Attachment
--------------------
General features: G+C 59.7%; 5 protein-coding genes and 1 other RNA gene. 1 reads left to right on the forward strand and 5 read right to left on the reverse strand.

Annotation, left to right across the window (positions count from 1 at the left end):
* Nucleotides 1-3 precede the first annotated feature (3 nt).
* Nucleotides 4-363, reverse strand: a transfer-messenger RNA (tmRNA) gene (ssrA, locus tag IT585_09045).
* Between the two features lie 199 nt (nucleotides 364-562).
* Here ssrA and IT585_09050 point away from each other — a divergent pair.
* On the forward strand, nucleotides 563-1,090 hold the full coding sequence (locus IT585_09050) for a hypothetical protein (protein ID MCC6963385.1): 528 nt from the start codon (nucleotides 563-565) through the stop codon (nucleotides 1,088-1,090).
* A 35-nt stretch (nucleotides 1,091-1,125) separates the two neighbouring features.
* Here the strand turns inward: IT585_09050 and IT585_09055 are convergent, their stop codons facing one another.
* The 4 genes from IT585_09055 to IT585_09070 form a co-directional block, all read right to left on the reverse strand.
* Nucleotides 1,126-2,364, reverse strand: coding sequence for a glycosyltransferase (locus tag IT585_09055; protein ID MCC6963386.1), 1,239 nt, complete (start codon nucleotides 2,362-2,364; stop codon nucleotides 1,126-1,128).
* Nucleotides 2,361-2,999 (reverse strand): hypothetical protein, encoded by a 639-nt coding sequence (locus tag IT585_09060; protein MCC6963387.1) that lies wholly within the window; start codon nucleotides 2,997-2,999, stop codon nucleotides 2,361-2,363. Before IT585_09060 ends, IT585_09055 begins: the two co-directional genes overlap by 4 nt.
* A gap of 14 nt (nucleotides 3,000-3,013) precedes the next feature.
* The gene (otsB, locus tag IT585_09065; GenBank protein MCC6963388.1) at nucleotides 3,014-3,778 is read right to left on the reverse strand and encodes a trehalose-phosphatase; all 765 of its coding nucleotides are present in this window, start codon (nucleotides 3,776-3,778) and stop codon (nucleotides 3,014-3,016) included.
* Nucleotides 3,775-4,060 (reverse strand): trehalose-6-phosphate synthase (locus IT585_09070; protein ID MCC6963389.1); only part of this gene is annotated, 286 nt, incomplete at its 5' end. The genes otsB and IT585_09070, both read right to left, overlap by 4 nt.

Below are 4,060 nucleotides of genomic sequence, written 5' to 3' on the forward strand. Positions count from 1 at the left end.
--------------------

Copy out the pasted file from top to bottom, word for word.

General features: G+C 59.7%; 5 protein-coding genes and 1 other RNA gene. 1 reads left to right on the forward strand and 5 read right to left on the reverse strand.

Annotation, left to right across the window (positions count from 1 at the left end):
* Nucleotides 1-3 precede the first annotated feature (3 nt).
* Nucleotides 4-363, reverse strand: a transfer-messenger RNA (tmRNA) gene (ssrA, locus tag IT585_09045).
* Between the two features lie 199 nt (nucleotides 364-562).
* Here ssrA and IT585_09050 point away from each other — a divergent pair.
* On the forward strand, nucleotides 563-1,090 hold the full coding sequence (locus IT585_09050) for a hypothetical protein (protein ID MCC6963385.1): 528 nt from the start codon (nucleotides 563-565) through the stop codon (nucleotides 1,088-1,090).
* A 35-nt stretch (nucleotides 1,091-1,125) separates the two neighbouring features.
* Here the strand turns inward: IT585_09050 and IT585_09055 are convergent, their stop codons facing one another.
* The 4 genes from IT585_09055 to IT585_09070 form a co-directional block, all read right to left on the reverse strand.
* Nucleotides 1,126-2,364, reverse strand: coding sequence for a glycosyltransferase (locus tag IT585_09055; protein ID MCC6963386.1), 1,239 nt, complete (start codon nucleotides 2,362-2,364; stop codon nucleotides 1,126-1,128).
* Nucleotides 2,361-2,999 (reverse strand): hypothetical protein, encoded by a 639-nt coding sequence (locus tag IT585_09060; protein MCC6963387.1) that lies wholly within the window; start codon nucleotides 2,997-2,999, stop codon nucleotides 2,361-2,363. Before IT585_09060 ends, IT585_09055 begins: the two co-directional genes overlap by 4 nt.
* A gap of 14 nt (nucleotides 3,000-3,013) precedes the next feature.
* The gene (otsB, locus tag IT585_09065; GenBank protein MCC6963388.1) at nucleotides 3,014-3,778 is read right to left on the reverse strand and encodes a trehalose-phosphatase; all 765 of its coding nucleotides are present in this window, start codon (nucleotides 3,776-3,778) and stop codon (nucleotides 3,014-3,016) included.
* Nucleotides 3,775-4,060 (reverse strand): trehalose-6-phosphate synthase (locus IT585_09070; protein ID MCC6963389.1); only part of this gene is annotated, 286 nt, incomplete at its 5' end. The genes otsB and IT585_09070, both read right to left, overlap by 4 nt.

Below are 4,060 nucleotides of genomic sequence, written 5' to 3' on the forward strand. Positions count from 1 at the left end.